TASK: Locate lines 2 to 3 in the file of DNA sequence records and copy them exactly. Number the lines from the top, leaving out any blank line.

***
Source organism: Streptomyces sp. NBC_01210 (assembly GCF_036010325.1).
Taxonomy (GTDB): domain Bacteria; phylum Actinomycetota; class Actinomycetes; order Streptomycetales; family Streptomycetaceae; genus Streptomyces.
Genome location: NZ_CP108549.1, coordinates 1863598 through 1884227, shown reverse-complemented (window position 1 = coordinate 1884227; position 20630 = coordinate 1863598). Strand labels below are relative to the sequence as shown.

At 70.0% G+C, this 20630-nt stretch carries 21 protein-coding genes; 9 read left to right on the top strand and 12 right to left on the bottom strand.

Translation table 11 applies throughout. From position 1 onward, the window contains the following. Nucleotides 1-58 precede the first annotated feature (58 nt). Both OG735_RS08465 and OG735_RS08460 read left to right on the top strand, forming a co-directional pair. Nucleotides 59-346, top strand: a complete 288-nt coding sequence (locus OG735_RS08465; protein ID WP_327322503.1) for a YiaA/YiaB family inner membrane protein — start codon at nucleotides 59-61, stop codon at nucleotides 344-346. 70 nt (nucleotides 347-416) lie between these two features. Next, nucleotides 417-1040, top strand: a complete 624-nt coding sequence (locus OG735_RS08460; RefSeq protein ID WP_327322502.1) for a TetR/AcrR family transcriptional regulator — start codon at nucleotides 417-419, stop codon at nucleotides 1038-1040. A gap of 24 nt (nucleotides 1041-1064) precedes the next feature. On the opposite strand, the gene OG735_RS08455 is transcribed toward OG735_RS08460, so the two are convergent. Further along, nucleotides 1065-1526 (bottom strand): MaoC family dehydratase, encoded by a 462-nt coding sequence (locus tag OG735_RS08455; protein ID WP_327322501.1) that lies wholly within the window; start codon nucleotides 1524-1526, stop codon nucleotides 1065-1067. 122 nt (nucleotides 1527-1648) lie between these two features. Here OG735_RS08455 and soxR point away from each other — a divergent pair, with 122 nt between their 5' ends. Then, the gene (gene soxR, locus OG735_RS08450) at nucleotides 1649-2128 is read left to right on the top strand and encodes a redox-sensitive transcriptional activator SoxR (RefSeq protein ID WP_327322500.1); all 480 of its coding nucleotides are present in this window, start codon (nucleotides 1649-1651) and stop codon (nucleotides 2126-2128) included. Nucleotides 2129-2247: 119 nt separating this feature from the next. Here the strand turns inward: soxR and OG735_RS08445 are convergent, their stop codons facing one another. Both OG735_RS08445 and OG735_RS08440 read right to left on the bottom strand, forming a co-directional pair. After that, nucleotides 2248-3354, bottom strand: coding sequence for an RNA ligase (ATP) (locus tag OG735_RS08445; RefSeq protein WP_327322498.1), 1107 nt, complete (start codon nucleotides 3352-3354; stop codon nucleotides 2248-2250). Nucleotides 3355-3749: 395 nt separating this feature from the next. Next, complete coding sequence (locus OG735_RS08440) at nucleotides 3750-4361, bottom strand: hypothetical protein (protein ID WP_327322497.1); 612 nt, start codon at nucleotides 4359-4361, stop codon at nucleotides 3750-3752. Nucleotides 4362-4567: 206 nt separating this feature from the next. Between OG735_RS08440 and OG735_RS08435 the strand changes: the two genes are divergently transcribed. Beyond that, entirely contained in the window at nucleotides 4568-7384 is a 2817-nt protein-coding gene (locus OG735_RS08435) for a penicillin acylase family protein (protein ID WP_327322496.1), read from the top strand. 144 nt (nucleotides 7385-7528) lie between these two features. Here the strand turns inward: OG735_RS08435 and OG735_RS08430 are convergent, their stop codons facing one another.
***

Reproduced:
Taxonomy (GTDB): domain Bacteria; phylum Actinomycetota; class Actinomycetes; order Streptomycetales; family Streptomycetaceae; genus Streptomyces.
Genome location: NZ_CP108549.1, coordinates 1863598 through 1884227, shown reverse-complemented (window position 1 = coordinate 1884227; position 20630 = coordinate 1863598). Strand labels below are relative to the sequence as shown.